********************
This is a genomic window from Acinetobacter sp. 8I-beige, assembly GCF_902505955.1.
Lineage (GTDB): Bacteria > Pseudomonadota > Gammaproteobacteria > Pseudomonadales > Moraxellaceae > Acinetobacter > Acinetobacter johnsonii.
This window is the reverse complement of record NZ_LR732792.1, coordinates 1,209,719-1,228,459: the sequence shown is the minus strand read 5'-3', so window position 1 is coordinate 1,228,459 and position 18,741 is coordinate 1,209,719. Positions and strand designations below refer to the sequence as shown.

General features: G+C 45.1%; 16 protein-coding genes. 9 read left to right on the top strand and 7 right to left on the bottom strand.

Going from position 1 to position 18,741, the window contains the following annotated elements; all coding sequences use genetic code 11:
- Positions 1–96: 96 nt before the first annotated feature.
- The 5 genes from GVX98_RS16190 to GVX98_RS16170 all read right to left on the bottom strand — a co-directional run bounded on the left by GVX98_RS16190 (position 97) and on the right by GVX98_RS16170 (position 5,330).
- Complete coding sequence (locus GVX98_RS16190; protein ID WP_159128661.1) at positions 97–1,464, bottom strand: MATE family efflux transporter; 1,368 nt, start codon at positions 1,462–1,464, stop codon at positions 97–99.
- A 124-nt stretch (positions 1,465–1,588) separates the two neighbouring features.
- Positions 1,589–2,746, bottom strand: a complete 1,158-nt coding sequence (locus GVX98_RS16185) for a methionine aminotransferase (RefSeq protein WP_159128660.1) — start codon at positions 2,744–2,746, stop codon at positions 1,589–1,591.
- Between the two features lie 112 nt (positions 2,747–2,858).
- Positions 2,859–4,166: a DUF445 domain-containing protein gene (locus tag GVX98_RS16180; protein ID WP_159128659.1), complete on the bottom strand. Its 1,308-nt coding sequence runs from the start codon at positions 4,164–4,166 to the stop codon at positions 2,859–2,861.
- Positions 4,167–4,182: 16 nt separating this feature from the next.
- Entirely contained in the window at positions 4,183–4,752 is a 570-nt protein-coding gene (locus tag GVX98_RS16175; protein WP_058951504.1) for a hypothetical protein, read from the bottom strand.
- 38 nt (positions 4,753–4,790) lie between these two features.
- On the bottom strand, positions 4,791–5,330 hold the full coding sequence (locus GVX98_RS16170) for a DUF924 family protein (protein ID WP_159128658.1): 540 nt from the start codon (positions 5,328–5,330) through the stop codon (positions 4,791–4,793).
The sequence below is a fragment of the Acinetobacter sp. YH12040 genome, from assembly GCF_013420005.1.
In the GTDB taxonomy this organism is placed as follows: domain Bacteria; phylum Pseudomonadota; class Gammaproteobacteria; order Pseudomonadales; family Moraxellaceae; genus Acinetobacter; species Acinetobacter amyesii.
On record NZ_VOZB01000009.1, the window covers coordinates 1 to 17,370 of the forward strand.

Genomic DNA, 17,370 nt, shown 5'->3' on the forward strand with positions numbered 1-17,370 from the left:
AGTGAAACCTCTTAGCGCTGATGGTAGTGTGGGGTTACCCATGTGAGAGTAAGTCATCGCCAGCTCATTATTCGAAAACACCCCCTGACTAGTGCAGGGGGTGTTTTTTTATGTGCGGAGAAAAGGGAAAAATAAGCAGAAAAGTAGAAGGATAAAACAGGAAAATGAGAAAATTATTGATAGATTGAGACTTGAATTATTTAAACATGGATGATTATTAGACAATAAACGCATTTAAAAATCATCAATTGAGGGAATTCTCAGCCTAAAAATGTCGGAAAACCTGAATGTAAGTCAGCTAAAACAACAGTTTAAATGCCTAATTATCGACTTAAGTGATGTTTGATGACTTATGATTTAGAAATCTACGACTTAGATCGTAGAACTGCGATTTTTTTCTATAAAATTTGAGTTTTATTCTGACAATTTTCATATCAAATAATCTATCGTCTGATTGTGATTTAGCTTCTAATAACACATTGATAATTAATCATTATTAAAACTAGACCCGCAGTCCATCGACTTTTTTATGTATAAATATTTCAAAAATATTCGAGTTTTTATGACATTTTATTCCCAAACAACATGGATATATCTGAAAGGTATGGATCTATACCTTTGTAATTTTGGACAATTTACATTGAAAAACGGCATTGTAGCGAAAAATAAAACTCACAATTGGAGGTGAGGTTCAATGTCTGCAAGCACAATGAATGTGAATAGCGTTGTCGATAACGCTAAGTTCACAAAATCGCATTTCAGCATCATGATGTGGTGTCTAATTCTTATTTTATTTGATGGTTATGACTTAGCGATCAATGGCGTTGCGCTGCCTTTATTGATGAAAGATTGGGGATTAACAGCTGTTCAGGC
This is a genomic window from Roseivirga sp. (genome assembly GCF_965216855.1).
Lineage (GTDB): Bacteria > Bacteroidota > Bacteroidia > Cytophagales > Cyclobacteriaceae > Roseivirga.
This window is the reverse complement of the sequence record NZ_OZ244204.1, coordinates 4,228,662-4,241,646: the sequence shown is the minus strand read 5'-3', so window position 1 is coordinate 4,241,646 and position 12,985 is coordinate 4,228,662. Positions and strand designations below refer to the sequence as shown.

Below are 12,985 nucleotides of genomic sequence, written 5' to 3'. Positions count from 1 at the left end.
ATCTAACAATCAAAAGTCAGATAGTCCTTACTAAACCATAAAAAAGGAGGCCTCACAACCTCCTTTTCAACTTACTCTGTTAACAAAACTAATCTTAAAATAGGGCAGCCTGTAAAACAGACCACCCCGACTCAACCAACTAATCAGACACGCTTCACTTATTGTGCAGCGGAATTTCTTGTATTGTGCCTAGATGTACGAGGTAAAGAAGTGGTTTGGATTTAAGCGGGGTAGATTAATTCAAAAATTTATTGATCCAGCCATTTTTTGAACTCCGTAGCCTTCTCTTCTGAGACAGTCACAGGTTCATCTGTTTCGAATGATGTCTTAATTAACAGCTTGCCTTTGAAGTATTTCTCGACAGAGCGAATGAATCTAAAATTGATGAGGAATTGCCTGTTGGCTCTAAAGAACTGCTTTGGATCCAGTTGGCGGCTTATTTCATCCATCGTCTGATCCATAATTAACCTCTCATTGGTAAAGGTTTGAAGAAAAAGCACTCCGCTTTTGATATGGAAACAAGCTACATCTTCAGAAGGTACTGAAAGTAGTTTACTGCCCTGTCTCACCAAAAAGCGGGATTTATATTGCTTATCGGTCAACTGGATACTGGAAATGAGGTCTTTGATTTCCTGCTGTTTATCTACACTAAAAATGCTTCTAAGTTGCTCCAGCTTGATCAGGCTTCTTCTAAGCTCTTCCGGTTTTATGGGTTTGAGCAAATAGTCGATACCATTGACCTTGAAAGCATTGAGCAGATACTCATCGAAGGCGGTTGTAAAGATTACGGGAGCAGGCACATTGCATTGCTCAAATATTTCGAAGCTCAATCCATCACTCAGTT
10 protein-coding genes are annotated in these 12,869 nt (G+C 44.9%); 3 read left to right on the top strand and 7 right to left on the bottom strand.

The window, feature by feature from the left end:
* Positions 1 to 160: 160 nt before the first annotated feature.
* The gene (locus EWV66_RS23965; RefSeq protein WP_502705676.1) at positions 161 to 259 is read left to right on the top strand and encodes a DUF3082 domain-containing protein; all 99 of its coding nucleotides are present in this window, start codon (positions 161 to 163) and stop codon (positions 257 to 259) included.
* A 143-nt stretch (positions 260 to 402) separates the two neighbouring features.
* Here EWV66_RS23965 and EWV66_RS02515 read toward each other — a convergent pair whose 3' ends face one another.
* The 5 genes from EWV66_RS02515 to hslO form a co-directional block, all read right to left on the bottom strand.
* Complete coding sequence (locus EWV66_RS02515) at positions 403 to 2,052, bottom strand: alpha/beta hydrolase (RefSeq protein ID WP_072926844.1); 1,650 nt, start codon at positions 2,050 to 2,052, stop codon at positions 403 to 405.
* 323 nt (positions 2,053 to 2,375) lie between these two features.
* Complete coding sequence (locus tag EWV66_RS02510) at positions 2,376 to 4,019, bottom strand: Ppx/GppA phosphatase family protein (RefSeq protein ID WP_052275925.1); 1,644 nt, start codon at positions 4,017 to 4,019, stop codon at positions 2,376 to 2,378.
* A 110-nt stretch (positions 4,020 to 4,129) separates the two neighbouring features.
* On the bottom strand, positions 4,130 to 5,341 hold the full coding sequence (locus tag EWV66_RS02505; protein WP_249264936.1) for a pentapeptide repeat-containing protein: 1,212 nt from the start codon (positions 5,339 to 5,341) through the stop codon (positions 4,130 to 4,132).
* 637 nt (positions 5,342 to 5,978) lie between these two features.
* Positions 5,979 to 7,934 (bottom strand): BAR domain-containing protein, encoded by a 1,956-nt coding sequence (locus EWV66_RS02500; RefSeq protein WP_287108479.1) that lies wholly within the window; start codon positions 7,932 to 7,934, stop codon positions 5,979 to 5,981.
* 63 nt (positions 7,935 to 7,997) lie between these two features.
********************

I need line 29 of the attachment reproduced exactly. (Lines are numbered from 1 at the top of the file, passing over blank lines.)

* Positions 1 to 160: 160 nt before the first annotated feature.